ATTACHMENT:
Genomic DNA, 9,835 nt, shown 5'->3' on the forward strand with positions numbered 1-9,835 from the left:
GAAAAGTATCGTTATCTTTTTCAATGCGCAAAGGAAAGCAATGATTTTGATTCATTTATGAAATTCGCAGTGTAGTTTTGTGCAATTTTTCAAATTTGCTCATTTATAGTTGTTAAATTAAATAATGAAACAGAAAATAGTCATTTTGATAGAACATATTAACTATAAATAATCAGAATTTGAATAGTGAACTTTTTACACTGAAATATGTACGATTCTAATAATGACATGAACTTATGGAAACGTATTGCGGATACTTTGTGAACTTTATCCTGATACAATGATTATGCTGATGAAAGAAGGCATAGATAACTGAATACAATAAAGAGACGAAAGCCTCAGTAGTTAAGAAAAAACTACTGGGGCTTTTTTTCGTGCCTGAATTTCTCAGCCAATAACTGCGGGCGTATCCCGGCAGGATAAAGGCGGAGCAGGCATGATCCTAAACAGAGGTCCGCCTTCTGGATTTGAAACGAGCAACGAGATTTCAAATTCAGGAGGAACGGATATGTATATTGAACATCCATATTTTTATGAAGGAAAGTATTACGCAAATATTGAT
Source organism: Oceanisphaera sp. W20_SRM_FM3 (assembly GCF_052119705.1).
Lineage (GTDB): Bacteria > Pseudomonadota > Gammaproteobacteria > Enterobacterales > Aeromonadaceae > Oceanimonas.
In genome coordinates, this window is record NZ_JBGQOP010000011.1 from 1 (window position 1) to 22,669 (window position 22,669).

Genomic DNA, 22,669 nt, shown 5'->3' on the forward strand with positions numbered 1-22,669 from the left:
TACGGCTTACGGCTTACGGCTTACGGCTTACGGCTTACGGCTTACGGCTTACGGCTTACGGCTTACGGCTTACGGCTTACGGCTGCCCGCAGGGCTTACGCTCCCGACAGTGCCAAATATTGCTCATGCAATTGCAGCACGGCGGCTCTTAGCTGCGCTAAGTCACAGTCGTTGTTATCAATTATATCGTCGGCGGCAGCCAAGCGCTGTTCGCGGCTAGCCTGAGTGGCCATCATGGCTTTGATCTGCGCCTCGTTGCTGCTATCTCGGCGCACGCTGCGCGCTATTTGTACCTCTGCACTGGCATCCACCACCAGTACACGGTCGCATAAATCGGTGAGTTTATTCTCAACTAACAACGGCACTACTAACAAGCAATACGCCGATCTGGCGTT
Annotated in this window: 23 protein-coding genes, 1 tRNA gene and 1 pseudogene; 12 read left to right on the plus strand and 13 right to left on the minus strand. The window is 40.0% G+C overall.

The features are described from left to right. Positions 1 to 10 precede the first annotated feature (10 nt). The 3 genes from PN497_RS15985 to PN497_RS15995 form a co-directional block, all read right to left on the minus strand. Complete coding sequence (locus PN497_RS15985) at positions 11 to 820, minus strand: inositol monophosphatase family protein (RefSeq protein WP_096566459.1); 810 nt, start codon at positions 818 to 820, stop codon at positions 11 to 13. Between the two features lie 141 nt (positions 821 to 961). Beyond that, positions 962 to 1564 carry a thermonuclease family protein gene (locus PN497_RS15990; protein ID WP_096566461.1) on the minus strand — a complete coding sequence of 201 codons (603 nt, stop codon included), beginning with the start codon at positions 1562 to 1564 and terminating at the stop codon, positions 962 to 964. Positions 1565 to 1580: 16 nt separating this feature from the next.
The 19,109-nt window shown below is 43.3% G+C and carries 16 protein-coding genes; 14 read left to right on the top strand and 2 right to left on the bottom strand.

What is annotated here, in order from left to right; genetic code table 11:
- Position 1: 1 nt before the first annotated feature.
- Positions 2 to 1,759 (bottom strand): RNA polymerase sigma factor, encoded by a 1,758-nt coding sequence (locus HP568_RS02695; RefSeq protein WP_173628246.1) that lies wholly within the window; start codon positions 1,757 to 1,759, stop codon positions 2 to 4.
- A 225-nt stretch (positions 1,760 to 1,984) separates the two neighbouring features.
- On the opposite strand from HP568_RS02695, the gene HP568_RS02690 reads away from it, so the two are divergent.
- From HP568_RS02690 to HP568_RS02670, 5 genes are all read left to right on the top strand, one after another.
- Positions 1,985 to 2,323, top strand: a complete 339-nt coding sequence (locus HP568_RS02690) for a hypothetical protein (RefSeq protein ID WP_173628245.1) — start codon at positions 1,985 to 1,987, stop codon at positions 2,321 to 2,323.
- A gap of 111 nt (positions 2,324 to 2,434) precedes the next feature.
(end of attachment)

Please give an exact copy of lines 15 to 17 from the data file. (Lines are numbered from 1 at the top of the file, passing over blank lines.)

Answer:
- On the opposite strand from HP568_RS02695, the gene HP568_RS02690 reads away from it, so the two are divergent.
- From HP568_RS02690 to HP568_RS02670, 5 genes are all read left to right on the top strand, one after another.
- Positions 1,985 to 2,323, top strand: a complete 339-nt coding sequence (locus HP568_RS02690) for a hypothetical protein (RefSeq protein ID WP_173628245.1) — start codon at positions 1,985 to 1,987, stop codon at positions 2,321 to 2,323.